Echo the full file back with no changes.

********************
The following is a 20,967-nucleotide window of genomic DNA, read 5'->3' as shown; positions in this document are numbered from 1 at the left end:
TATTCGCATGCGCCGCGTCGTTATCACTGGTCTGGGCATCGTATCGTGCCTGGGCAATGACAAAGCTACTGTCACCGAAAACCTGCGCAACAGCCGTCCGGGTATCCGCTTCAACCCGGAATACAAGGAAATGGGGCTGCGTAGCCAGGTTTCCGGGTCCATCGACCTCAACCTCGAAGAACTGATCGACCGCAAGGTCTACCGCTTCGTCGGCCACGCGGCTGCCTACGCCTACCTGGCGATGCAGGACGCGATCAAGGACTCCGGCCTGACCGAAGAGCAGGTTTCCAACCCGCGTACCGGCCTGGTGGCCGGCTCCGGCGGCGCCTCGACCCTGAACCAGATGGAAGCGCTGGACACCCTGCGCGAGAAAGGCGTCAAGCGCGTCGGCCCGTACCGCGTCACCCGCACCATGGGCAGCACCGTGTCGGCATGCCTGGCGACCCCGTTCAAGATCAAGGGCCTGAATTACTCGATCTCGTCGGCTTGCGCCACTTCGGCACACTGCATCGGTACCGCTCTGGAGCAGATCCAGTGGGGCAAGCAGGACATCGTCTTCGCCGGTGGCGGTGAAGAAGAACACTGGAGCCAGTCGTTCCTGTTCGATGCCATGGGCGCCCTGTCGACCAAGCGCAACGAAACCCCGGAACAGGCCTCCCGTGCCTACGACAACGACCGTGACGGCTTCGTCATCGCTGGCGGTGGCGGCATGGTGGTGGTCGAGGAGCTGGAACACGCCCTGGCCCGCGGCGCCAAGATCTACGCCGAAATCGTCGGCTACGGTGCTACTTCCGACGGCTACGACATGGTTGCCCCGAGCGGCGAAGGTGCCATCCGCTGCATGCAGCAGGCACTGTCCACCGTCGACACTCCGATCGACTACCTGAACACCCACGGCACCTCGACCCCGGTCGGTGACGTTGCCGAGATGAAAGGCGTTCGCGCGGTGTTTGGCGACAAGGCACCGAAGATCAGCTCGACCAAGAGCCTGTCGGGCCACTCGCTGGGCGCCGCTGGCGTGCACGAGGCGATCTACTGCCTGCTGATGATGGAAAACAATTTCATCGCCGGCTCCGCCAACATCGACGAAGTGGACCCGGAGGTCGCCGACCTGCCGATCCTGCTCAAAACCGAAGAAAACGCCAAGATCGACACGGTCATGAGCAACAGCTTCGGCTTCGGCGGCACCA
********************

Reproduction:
The following is a 20,967-nucleotide window of genomic DNA, read 5'->3' as shown; positions in this document are numbered from 1 at the left end:
TATTCGCATGCGCCGCGTCGTTATCACTGGTCTGGGCATCGTATCGTGCCTGGGCAATGACAAAGCTACTGTCACCGAAAACCTGCGCAACAGCCGTCCGGGTATCCGCTTCAACCCGGAATACAAGGAAATGGGGCTGCGTAGCCAGGTTTCCGGGTCCATCGACCTCAACCTCGAAGAACTGATCGACCGCAAGGTCTACCGCTTCGTCGGCCACGCGGCTGCCTACGCCTACCTGGCGATGCAGGACGCGATCAAGGACTCCGGCCTGACCGAAGAGCAGGTTTCCAACCCGCGTACCGGCCTGGTGGCCGGCTCCGGCGGCGCCTCGACCCTGAACCAGATGGAAGCGCTGGACACCCTGCGCGAGAAAGGCGTCAAGCGCGTCGGCCCGTACCGCGTCACCCGCACCATGGGCAGCACCGTGTCGGCATGCCTGGCGACCCCGTTCAAGATCAAGGGCCTGAATTACTCGATCTCGTCGGCTTGCGCCACTTCGGCACACTGCATCGGTACCGCTCTGGAGCAGATCCAGTGGGGCAAGCAGGACATCGTCTTCGCCGGTGGCGGTGAAGAAGAACACTGGAGCCAGTCGTTCCTGTTCGATGCCATGGGCGCCCTGTCGACCAAGCGCAACGAAACCCCGGAACAGGCCTCCCGTGCCTACGACAACGACCGTGACGGCTTCGTCATCGCTGGCGGTGGCGGCATGGTGGTGGTCGAGGAGCTGGAACACGCCCTGGCCCGCGGCGCCAAGATCTACGCCGAAATCGTCGGCTACGGTGCTACTTCCGACGGCTACGACATGGTTGCCCCGAGCGGCGAAGGTGCCATCCGCTGCATGCAGCAGGCACTGTCCACCGTCGACACTCCGATCGACTACCTGAACACCCACGGCACCTCGACCCCGGTCGGTGACGTTGCCGAGATGAAAGGCGTTCGCGCGGTGTTTGGCGACAAGGCACCGAAGATCAGCTCGACCAAGAGCCTGTCGGGCCACTCGCTGGGCGCCGCTGGCGTGCACGAGGCGATCTACTGCCTGCTGATGATGGAAAACAATTTCATCGCCGGCTCCGCCAACATCGACGAAGTGGACCCGGAGGTCGCCGACCTGCCGATCCTGCTCAAAACCGAAGAAAACGCCAAGATCGACACGGTCATGAGCAACAGCTTCGGCTTCGGCGGCACCA